Expand segments, maintain deliverability and reach more people, the smart way.
So you decide to walk the path of light: no blasting of your entire list, but, instead, preserving your deliverability. Even improving it. Or, at least, saving it.
You’ve already segmented engaged customers. It’s much smaller than your full list, but it guarantees good open rates (above 18%), it’s a safe bet and spam filters are starting to like you.
Money is rolling in already, steadily. But there’s still a concern…have you left money on the table? Should you just ignore all the other customers left behind?
No, you don’t have to. No customer need be left behind.
? Sure, many of them might be gone forever and you might have to let them go. But not all hope is lost. You can still expand your main segment and “hook,” ? *ahem* rescue some of them. Out of the darkness into the light, where they can receive your loving affirmations and discounts once again.
? Treat your main segment as a living, breathing entity, one that expands and contracts — like a pufferfish. Open rates higher than 18% give you some leeway to “inhale” by including in your send more subscribers. You might select people who engaged over a longer duration, like 100 days instead of 75 or 300 days instead of 250.
Some of these recipients will respond favorably to you offer, increasing your total engaged. Of course, this is not without a cost. Expanding the list to include those less engaged will, in turn, now lower your open rates. To restore them, you’ll need to reduce your send — “exhaling,” if you will.
Slowly, your engaged list will increase, but not without ups and downs (or “ins” and “outs”). Instead of a smooth, linear progression, it’s more organic — email marketing’s cycle of life.
?The Advanced Reports are Your Stethoscope
How do you know who to “exhale” and who to “inhale”? The Advance Reports and analytics in general will give you a very good “feel” of how nursing your list is going. Maybe you expanded too much and now have to back down. Or maybe you can push it further to the limit.
Symptoms of a list problem include, not just lower open rates, but spam rates, unsubscribe rates, reduced clicks and revenue and even how your send performed by specific email domain. Often, not all inbox providers show low open rates. It might be just one or two. Perhaps Yahoo sends your campaigns right to the inbox, but Hotmail thinks your spam. You can reduce your send to the latter, thereby increasing Hotmail’s open rates, without having to sedate the entire list.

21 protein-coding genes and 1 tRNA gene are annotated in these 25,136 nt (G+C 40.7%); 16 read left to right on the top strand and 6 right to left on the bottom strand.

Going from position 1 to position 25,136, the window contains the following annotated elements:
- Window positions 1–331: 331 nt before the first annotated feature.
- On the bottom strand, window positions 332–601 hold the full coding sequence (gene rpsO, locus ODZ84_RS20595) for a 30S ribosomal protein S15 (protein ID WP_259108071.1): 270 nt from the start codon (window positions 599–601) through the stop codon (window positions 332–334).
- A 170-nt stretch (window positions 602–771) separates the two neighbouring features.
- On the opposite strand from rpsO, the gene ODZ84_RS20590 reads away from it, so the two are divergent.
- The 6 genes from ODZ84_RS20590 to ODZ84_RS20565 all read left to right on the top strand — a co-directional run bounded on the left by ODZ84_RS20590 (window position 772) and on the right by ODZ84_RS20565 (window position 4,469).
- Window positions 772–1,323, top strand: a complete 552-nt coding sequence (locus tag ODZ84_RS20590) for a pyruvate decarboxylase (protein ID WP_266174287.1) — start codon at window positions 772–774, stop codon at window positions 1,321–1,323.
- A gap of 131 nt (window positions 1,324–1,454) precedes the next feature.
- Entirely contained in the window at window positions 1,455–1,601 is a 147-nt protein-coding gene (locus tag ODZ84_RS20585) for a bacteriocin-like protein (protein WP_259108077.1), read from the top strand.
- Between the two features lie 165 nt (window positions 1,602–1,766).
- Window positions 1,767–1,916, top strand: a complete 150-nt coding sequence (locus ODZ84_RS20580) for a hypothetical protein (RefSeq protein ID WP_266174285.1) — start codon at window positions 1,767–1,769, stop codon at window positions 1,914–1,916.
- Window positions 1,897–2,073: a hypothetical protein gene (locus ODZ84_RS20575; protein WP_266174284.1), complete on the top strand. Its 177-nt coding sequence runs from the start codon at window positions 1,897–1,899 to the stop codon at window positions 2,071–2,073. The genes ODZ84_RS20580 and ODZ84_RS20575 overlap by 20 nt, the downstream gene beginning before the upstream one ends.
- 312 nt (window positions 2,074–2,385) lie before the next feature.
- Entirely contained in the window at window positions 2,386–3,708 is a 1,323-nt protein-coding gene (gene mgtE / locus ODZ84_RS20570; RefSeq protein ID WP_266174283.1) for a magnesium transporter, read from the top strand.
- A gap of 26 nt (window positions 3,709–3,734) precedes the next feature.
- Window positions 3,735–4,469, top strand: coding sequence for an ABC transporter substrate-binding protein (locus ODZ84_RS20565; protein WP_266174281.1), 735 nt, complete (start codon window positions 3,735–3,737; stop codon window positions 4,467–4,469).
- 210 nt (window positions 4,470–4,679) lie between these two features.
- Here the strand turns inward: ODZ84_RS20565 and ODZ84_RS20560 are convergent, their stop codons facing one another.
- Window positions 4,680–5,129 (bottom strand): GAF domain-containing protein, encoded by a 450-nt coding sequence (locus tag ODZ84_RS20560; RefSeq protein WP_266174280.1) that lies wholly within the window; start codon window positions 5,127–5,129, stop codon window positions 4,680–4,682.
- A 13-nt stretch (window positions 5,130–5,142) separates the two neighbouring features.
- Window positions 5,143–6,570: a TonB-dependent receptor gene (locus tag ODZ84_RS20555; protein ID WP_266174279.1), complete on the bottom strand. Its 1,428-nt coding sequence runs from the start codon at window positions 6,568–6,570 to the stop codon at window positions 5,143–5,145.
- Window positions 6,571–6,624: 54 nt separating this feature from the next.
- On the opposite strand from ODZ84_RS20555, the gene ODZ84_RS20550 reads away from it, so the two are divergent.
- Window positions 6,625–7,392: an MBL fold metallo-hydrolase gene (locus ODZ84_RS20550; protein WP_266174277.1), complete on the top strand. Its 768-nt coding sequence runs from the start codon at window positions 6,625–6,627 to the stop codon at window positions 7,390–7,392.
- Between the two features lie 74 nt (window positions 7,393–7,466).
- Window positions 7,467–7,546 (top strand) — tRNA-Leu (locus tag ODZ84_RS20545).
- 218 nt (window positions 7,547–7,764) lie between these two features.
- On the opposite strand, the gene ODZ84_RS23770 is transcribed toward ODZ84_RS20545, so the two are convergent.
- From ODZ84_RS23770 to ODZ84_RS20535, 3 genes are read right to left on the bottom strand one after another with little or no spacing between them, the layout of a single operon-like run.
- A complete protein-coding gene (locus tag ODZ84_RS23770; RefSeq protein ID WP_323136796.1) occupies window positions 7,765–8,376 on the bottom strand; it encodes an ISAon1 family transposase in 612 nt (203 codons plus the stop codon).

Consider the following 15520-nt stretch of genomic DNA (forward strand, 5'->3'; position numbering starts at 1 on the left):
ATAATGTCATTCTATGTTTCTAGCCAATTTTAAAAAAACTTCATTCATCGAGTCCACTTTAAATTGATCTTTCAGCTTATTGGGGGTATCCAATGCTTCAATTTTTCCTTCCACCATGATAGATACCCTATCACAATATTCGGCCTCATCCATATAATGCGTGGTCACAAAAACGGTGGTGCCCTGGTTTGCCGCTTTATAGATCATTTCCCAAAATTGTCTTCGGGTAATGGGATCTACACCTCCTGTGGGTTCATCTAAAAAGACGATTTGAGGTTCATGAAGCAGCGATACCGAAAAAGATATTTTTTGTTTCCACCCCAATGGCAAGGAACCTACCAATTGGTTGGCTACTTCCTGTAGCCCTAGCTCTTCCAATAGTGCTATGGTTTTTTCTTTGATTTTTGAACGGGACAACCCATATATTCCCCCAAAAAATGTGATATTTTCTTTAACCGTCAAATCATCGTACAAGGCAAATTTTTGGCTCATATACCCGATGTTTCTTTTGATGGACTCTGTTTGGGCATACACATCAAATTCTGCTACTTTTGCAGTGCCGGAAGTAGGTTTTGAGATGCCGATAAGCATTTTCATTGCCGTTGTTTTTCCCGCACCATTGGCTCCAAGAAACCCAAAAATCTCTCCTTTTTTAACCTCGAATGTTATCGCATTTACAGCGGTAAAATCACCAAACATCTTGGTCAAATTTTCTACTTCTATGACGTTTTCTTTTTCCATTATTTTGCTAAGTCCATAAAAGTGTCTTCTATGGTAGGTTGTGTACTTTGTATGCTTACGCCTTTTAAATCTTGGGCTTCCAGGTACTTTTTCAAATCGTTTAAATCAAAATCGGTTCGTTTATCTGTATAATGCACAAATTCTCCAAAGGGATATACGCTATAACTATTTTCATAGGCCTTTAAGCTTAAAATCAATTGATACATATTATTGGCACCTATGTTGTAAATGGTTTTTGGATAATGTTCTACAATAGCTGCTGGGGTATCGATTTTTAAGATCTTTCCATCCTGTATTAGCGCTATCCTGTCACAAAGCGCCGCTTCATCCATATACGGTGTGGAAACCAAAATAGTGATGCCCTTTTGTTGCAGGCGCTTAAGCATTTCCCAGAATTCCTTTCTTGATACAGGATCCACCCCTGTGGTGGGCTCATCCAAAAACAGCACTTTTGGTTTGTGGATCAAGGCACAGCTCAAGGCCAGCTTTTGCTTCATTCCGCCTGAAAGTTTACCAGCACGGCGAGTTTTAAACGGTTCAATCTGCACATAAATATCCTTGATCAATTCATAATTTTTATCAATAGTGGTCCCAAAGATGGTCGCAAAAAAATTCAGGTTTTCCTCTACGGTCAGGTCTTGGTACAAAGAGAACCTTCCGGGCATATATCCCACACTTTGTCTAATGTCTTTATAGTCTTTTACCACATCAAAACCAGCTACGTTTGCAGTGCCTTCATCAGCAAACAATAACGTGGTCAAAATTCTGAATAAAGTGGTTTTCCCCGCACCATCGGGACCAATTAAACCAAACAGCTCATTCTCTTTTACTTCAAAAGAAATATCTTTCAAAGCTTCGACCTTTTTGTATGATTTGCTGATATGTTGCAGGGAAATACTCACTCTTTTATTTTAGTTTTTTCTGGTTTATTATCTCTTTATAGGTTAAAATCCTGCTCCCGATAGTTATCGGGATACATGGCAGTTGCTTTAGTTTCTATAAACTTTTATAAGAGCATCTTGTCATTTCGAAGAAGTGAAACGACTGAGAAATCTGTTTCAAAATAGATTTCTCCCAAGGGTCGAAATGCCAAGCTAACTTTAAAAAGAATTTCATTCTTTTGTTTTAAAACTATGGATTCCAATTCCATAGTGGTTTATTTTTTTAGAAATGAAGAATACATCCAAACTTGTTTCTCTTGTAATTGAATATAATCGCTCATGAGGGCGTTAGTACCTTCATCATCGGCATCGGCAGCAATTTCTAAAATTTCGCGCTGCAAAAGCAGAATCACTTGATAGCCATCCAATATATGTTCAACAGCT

?Okay, open rates went down, time to back off?
Probably yes, but first let’s look into the Advanced Reports. In this case you can individually tweak email domains via segmentation to back off just where you want to and keep the send list as big as possible.
In one example below, (Image 1), Gmail’s open rate began lagging behind while the others’ remained high.
Image 1, Pre-calibration:
? Instead of downsizing the entire send list, we made the following segment (Image 2). And we excluded it from the upcoming campaigns.
This allowed us to maintain the same segment size, while downsizing only Gmail. We simply excluded anyone with “@gmail” in their email address who hadn’t opened in the last 60 days.
Image 2, Gmail Excluding Segment:
? The result was immediate. In subsequent campaigns Gmail open rates rose to 33.1% and the email was delivered to more people even though it was sent to fewer Gmail subscribers (Image 3).
Image 3, Post-calibration:
Segmentation is one of the most powerful features of Klaviyo, and the Advanced Reports enable you to tap right into it. To get started, just look at the Advanced Reports from your last few sends to find patterns. Try to formulate some theories as to why your list “breathes” the way it does.
For your next send, create a segment that will test one of your theories. Then follow-up in Advanced Reports after that, and see if your theory is confirmed. Over time, using Advanced Reports to set up exclusions will become second nature, and your list will steadily grow — like any living organism.
If you want to know more or have some interesting segmentation examples of your own, just comment below. We’d love to hear from you!
Until next time,
Sócrates Lozano and Thomas McClintock